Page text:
There are numerous triggers behind acne, so the most important thing is to get a dialogue going with clients. The goal is to try to get to the root cause by understanding their skin histology, as well as their lifestyle. With this insight, professionals will be better able to map out the best course of treatment. However, note that it is also important to consider the type of acne being treated.


Prevalent Acne Types


There are numerous types of acne, including acne vulgaris, cystic acne, and acne mechanica. Understanding root causes and how each displays in the skin will help with proper diagnosis, which is imperative to determining the best course of care.


With that in mind, the following are the primary types of acne that are most common among adults.
Hormonal Acne (Acne Vulgaris): This is the most common type of acne. It is characterized by comedones, papules, pustules, nodules, cysts, and sequelae – such as pitted or hypertrophic scars.


Acne vulgaris is caused by propionibacterium acnes, also known as the P acnes bacteria. It typically allows for good extractions; however, the right enzymes, alpha hydroxy acids, and other exfoliating ingredients can help do most of the work. A quality at-home system and lifestyle changes will be extremely important to remedying this type of acne.


Acne Cosmetica: Acne caused or stimulated by cosmetics is usually non-inflammatory and indicated by small, slightly-raised, red lesions, whiteheads, and occasional pustules. Today, this type of acne is not as common, as cosmetics have improved significantly, and, now, many products are labeled as non-comedogenic. It is still important, however, to know every product a client is using to rule this out. This can usually be corrected by eliminating the acne-producing cosmetic and replacing it with a home regimen focused on cleansing and protecting.


Acne Rosacea: This primarily impacts adults and is more predominant in women than men. It is characterized by erythema with telangiectasia (small, dilated blood vessels near the surface of the skin). Lesions tend to follow the blood vessel dilation, with papules and pustules forming in the center of the face, cheeks, and chin. They are typically large and painful. Acne rosacea is genetic, chronic, and progressive. Eliminating irritants – such as excessive spicy foods, caffeine, tobacco, alcohol, saunas, and stress – will support the healing of this type of acne. Professional peel treatments and consistent homecare are also essential.


Pseudofolliculitis Barbae: This is more common in men and occurs when coarse, curved hair penetrates into the skin before it leaves the follicle (also known as ingrown hairs). Salicylic acid is a key ingredient to help prevent the formation of this type acne. Mandelic acid is also a great alternative for a gentler approach. For treatment, focus on exfoliation – both physical and chemical.


Transformative Treatments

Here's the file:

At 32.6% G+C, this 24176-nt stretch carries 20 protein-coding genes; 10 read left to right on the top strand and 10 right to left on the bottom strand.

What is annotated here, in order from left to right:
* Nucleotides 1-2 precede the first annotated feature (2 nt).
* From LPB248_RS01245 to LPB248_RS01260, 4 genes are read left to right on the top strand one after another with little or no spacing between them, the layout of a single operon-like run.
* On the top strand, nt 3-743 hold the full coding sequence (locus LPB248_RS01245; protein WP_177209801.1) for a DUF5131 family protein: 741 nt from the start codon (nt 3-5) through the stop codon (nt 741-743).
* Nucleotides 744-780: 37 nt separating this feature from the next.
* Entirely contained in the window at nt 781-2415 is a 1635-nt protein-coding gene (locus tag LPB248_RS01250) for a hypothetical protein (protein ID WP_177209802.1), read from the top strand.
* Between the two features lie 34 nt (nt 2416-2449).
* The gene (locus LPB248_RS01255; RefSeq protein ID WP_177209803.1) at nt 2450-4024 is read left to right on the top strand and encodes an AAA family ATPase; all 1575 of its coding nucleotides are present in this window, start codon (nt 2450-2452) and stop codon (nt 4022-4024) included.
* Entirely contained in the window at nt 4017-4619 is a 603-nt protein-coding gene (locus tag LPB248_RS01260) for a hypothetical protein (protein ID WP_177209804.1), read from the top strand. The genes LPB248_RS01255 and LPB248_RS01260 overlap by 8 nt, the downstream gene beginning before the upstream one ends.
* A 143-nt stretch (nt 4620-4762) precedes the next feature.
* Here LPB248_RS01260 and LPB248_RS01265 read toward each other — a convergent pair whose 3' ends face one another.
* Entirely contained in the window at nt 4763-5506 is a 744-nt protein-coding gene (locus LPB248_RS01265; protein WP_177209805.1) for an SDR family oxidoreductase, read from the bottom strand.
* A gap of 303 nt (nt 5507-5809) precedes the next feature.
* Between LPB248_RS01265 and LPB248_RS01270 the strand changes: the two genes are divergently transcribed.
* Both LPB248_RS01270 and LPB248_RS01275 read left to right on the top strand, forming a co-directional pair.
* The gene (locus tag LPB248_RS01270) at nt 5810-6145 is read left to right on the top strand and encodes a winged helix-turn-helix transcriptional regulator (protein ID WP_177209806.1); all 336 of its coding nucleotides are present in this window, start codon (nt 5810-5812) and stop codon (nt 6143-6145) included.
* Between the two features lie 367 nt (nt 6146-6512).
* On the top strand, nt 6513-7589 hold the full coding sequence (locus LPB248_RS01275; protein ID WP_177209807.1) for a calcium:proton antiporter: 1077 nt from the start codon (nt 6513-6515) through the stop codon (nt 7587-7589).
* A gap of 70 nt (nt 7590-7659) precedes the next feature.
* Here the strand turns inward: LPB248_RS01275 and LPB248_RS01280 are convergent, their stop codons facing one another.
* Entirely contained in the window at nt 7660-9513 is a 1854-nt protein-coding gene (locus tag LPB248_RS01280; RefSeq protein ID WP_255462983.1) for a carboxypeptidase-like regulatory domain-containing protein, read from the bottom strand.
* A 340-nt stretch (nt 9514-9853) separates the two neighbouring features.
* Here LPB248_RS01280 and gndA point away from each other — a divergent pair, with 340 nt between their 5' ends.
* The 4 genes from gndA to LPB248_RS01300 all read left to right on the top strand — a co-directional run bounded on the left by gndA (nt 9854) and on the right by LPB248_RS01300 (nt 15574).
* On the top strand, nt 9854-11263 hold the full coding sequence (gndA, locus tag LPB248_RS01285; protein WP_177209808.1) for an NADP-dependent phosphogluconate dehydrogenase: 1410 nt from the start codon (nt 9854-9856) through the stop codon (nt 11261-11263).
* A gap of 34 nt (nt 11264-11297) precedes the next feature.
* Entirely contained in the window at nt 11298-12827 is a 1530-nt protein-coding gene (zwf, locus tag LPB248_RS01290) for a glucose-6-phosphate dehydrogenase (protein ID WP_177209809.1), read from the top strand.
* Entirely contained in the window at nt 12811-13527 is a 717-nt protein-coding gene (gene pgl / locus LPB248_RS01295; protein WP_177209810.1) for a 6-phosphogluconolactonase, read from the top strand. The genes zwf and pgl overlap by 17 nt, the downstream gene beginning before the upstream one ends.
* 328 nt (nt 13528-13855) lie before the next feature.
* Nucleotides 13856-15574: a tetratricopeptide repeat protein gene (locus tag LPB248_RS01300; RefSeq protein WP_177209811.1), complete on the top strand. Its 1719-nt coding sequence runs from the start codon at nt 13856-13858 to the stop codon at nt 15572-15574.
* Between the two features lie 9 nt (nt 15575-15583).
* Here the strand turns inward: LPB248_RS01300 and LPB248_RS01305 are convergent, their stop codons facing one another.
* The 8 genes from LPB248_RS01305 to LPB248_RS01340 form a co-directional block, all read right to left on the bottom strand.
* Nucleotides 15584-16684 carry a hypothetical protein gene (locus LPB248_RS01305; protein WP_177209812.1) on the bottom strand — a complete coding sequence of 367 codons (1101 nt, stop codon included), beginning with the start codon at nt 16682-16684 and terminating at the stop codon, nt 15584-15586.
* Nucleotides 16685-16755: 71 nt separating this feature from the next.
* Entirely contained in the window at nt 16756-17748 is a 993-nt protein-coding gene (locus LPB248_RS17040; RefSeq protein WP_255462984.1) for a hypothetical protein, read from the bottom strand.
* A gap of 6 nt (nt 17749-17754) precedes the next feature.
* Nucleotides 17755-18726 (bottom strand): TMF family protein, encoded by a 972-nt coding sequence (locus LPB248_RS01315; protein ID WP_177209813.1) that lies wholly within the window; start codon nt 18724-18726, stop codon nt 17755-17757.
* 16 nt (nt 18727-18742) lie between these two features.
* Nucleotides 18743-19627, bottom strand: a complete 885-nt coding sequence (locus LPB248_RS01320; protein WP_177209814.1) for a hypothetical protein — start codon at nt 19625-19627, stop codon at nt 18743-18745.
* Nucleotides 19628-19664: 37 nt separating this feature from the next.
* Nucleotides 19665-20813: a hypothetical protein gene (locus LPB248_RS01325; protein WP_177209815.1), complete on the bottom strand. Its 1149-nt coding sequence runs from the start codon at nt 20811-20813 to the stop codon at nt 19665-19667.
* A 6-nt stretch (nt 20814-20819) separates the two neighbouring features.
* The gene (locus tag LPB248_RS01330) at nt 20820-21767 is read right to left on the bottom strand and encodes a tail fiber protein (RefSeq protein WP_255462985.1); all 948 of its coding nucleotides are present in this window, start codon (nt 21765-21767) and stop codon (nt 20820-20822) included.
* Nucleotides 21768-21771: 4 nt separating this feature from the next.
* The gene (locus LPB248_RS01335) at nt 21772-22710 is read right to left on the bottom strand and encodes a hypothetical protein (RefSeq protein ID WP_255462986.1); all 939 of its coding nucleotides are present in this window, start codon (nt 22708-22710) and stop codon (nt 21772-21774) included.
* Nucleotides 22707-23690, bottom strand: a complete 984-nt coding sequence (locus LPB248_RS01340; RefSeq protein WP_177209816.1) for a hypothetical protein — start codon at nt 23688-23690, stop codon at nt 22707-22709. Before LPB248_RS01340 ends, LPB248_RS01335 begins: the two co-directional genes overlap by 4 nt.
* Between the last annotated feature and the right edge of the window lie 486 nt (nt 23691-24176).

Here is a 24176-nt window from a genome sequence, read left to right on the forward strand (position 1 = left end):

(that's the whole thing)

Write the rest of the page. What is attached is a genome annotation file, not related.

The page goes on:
Should adult acne be treated differently than teenage acne? Not necessarily. But, there is often more that can be done, in terms of exfoliation, with adult clients than with teenagers. This is primarily because teenagers tend to be involved in sports or some sort of physical education at school, which is not optimal for rejuvenating treatments such as chemical peels.


While no two skins are the same and each of the aforementioned types of acne will require a customized approach to restoring the skin’s health, there are three key factors important to the treatment of acne, no matter the type.


When it comes to acne, whether in adult or adolescent clients, it is important to address it as soon as possible to help prevent scarring and restore the skin to optimum health. Acne left untreated will only worsen. It is also extremely important to always keep these three key factors on the forefront of approach: reduce inflammation and bacteria, increase cellular exfoliation, and begin wound repair.


With that in mind, to help clients restore healthy skin in the treatment room:


Cleanse and Prep: Cleanse skin with a salicylic or glycolic-based cleanser to start the exfoliation process. Salicylic acid will work as a surface exfoliant and provide antiseptic and antioxidant benefits while softening comedones and promoting cell turnover. Glycolic acid, an alpha hydroxy acid, provides rapid penetration and desquamation and improves the structural integrity of the skin.


Exfoliation: Papaya enzymes, or a solution of hydrogen peroxide combined with salicylic, lactic, and glycolic acids, will help regenerate, brighten, and heal acneic skin. For a peel treatment, a tomato-based formula will provide regenerating, exfoliating, and antioxidant benefits. Tomato contains lycopene, which is one of nature’s most powerful antioxidants, along with several acids that work to control acne - glycolic, ascorbic, acetic, chlorogenic, malic, lactic and tartaric. This is also ideal for clients who may have acne-related scarring.


Repair: Finish with a blemish serum containing salicylic acid, resorcinol for antiseptic properties; B vitamins for tissue repair; and green tea, totarol, and tea tree oil for antioxidant and antiseptic support. To soothe, protect, and proliferate cell renewal, healing, and tissue regeneration, apply a nourishing cocktail of epidermal growth factors, natural arnica and a zinc-based sun protection formula.


Masks are also a good choice in the treatment room. Look to green tea, sulfur, bentonite, and kaolin-based masks to heal, absorb excess oil, and detoxify the skin. Additionally, after the enzyme, extractions may be performed if necessary.


Homecare Healing